November 2015

May our Building be renewed for Holy Space and Mission!

This is a sermon I did not get to preach. You may recall I was working my way through a series on the Five Prayers of Calvary when I was sidetracked for surgery and out for a Sunday. But this prayer is too important to drop. So here’s a shortened version.

The People of God express their faith journey through their dwellings. As Churchill famously said, we shape our buildings and then our buildings shape us. For the people of God it may be the Tabernacle that teaches reverence for God even while on a journey through the wilderness. It may be the Temple that teaches them the value of boundaries and what it means to worship God “in the beauty of holiness.” It may be the synagogue where the furniture focuses the worshipper to the front where the scrolls of God’s word wait to be read and applied. It might be the house church of the New Testament where forty or so people gather to worship Lord Jesus in hymns and songs and share the fellowship meal.

Or it may be this building of red brick and mortar located at 700 Market Street, Lemoyne, adorned in stained glass windows and crowned with a ten foot red cross. In this building we worship God and pass the faith to the next generation. Here we order the life of our congregation and minister to the urgent needs of others.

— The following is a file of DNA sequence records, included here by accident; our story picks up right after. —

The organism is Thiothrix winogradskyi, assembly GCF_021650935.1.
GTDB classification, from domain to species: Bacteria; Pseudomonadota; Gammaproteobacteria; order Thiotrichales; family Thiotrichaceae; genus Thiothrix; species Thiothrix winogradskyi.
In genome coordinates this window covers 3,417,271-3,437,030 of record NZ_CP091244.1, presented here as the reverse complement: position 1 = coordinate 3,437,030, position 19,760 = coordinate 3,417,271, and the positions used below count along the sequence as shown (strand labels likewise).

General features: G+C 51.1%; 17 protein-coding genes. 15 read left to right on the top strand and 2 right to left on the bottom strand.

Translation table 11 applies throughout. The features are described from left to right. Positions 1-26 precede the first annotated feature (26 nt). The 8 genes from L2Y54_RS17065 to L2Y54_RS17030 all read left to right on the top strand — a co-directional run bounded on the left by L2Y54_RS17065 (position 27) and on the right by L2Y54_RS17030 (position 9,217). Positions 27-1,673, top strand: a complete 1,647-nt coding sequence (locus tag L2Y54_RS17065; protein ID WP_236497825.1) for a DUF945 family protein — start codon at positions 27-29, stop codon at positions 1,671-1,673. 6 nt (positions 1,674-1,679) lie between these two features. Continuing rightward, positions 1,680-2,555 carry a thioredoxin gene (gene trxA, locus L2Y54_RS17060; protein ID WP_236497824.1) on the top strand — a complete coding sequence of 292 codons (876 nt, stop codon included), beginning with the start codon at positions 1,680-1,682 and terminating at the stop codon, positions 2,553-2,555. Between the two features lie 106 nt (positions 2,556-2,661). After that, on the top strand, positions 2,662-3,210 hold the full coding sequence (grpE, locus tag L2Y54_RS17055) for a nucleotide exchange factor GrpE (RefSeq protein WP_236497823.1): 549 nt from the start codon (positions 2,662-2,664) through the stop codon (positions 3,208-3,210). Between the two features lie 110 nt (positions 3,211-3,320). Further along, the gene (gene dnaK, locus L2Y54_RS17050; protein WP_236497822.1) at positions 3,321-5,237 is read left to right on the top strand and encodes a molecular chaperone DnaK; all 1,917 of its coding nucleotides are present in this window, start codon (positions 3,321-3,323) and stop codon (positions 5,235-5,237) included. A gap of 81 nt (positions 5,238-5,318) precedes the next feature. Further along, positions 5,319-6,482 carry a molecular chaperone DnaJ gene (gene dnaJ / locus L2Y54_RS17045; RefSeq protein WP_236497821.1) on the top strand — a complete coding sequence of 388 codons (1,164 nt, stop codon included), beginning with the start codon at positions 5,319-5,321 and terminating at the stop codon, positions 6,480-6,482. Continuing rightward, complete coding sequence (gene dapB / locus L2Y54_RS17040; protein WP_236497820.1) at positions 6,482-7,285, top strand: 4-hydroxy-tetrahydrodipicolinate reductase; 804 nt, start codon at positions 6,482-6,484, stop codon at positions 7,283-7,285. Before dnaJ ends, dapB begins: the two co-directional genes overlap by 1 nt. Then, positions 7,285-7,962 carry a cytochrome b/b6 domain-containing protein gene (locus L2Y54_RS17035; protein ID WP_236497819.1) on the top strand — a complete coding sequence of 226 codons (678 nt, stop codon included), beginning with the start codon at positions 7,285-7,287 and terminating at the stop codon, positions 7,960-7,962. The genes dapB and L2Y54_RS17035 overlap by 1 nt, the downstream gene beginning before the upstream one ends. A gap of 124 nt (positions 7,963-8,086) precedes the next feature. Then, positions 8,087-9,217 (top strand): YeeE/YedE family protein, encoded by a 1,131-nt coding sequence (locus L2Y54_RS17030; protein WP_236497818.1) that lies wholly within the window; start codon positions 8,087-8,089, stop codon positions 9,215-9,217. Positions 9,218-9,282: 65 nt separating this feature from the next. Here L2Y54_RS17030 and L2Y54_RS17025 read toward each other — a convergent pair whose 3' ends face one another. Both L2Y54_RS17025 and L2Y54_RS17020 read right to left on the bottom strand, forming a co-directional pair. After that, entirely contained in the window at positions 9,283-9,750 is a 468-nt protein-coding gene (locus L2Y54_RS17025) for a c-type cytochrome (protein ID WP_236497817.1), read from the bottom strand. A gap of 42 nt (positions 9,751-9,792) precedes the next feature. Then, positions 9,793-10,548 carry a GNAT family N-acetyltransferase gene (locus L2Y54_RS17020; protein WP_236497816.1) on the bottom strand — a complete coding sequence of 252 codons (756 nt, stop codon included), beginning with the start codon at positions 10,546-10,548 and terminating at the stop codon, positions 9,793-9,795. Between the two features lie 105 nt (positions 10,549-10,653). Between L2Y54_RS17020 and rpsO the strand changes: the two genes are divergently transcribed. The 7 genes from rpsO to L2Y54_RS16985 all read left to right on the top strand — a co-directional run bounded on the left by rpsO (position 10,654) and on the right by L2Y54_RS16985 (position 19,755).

In my time at Calvary, three years this December, I would describe our relation to the building as “reactive.” The building holds the script; we’ve tried to play our parts. First there was a long list of issues the Insurance company identified as potentially hazardous. Some of them such as the highway dividers for the parking lot next door took a couple of thousand dollars. Others like the exhaust system for the oven in the kitchen took ten times that. Then there was those well used items that simply gave out: repairs here, replacements there, some a few hundred dollars, one, the AC unit, several thousand.

If our prayer had been, “May our building be maintained for holy space and mission,” our prayer would have been answered. We have reacted well. But our prayer is not for maintenance; it is for improvement. Through the last few months we have identified the area just to the left of sanctuary, the Adult Sunday School Room, as our main receiving area for visitors to the worship service and many of our ministries. And we are agreed that in many ways this area is “lost in the sixties,” or maybe even the fifties. It has some glaring defects such as inadequate handicap accessible restrooms. And it has some cosmetic defects such as dim lighting and dated ceiling, flooring and windows.

I am asking if we have turned a corner on a new season in our congregational story. I am asking if instead of waiting for the next shoe to drop, or at least before the next shoe drops, could we start to do some serious improvement on our building, especially in the area of the public interface, the place where our guests form their first impressions of the building and of the congregation that dwells here?

The Council has agreed and the Trustees have engaged an engineer to do a study of our former Adult Sunday School area and to come back to us with some images, concepts, plans, and budget projections that we could use should we decide that we wanted to get serious about addressing the untapped hospitality potential of this building. We will be sharing some of that information in the weeks ahead.

For now I invite you to join me in the question. Have we turned the corner on a new season in the congregational story where we not only maintain but also improve our building for holy space and mission? May it be so!

Pastor Lew


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